6. Epoxy curing is a chemical reaction, so if you want, a desk lamp can be aimed close to the setting glue and the warmth from the bulb help speed up the curing time. Don’t put the lamp too close- just close enough to keep the work area warm. This often works for other solvent-based glues too, especially those using acetone.
As with any new technique, test on a safe area first. Techniques 1,2, 5b, and 6 were used on the Gorgosaurus‘s knee region on the 17th. The glue cured overnight and on the 18th the rock airscribed away. This eventually resulted in epoxy glue “dikes” appearing atop the cracked (but no glue-filled) bones and this was simply airscribed away until near the bone. At this point a sharp knife (#15 scalpel blade) was used to shave and trim the excess glue away.
On the 18th, additional work around the fibula and cracked bone/rock there neccesitated my clearing a new work area. While brushing away loose matrix the extreme edges of three toe bones were found! These needed exposing and stabilizing so by the end of the day three complete toe bones and part of another were exposed. In one picture the plaster I poured in at the beginning of the project can be seen. It flowed deep into the smaller rock cracks and held the rock pieces together. These toe bones were exactly where I predicted they would be. No I don’t have X-ray vision, but this is where an extensive lab and fieldwork background comes in handy. Tyrannosaurids often pull their limbs up towards their body as part of their “death pose”. The legs fold up into a compressed “Z”, much like a scissors jack folded up. It is quite rare to find an articulated tyrannosaur femur and fibula together and not have a foot, so I was pretty sure the foot was there. The tibia is still unseen, but it has to be there- most of the foot articulates to it. Without the tibia being there, the foot would fall off. In the field, once we had the pelvis, I was pretty sure there was a skull, as the head is often pulled backwards over the pelvis (more of the “death pose” again). That prediction came true as well. Another thing I predicted this specimen might have was evidence of healing bite marks and it did; that prediction based on the fact about 50% of small tyrannosaurids from Alberta show evidence of this. So experience is invaluable in the field and laboratory when working on these remarkable specimens.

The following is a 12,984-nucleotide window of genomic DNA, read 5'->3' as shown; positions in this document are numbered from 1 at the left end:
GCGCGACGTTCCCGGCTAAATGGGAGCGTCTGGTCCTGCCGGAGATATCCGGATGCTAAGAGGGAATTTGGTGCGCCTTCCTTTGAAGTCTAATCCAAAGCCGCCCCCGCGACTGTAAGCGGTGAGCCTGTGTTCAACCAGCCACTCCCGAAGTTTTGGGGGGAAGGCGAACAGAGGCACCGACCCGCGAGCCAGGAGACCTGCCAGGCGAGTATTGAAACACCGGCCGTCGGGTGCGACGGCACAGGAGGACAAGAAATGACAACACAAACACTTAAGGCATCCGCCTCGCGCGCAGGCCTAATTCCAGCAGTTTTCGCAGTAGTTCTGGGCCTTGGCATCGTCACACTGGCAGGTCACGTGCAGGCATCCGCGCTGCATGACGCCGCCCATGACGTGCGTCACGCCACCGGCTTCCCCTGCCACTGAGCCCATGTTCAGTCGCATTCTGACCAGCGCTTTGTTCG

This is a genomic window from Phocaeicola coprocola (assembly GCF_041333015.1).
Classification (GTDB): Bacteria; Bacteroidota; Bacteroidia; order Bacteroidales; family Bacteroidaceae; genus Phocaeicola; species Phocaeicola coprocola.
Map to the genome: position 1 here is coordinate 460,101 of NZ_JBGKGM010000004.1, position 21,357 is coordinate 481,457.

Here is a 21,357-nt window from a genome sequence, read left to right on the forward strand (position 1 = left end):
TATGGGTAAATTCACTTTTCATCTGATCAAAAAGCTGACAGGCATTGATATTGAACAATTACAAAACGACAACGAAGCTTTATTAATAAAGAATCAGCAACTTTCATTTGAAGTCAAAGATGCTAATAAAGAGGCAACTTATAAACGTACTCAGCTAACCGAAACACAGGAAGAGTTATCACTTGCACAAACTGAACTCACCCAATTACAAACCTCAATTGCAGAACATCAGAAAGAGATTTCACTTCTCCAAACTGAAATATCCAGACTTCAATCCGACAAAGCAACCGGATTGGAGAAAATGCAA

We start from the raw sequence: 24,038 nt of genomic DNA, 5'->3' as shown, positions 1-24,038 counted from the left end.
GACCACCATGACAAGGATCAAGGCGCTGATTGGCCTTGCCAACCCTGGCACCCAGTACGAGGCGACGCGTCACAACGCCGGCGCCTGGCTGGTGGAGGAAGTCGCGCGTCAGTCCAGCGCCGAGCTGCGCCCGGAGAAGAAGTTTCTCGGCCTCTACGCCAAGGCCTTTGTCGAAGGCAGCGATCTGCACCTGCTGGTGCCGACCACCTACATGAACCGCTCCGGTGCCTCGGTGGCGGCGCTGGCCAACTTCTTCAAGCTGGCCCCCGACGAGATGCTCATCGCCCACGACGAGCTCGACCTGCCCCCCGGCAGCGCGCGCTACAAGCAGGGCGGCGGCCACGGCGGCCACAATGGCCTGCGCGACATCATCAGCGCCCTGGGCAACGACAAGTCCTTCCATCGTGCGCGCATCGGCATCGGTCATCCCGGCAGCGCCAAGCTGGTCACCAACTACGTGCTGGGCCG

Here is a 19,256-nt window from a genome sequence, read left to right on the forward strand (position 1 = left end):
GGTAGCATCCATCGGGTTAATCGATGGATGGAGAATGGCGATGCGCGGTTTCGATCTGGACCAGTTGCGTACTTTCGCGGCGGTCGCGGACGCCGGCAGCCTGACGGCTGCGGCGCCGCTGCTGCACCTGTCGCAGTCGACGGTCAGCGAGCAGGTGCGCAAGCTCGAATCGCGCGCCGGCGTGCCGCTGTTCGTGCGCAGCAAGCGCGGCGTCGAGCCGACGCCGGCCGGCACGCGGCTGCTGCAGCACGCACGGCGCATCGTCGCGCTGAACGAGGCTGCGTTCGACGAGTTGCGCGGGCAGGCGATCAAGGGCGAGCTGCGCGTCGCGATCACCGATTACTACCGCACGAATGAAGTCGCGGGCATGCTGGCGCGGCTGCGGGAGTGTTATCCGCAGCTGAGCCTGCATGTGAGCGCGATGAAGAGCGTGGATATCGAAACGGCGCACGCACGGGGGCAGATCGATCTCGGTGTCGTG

Work on the Gorgosaurus will likely slow down substantially now because the bone in the pelvic region appears to be very soft and crumbly, requiring much glue and glue drying time. Updates here may come now every 3-4 days, though I may fire off some brief fossil preparation tips from time to time. Don’t forget that the Royal Tyrrell Museum Facebook page has the daily preparation of this specimen posted there too, though postings there may slow down as well for the reasons above.
Note: Darren and I are still looking for questions on the specimen and preparation techniques , their effect on research etc. We’ll answer them later this week in a special post. Just leave your question as a comment below.
All photos here and in the series are owned by Darren Tanke and the Royal Tyrrell Museum.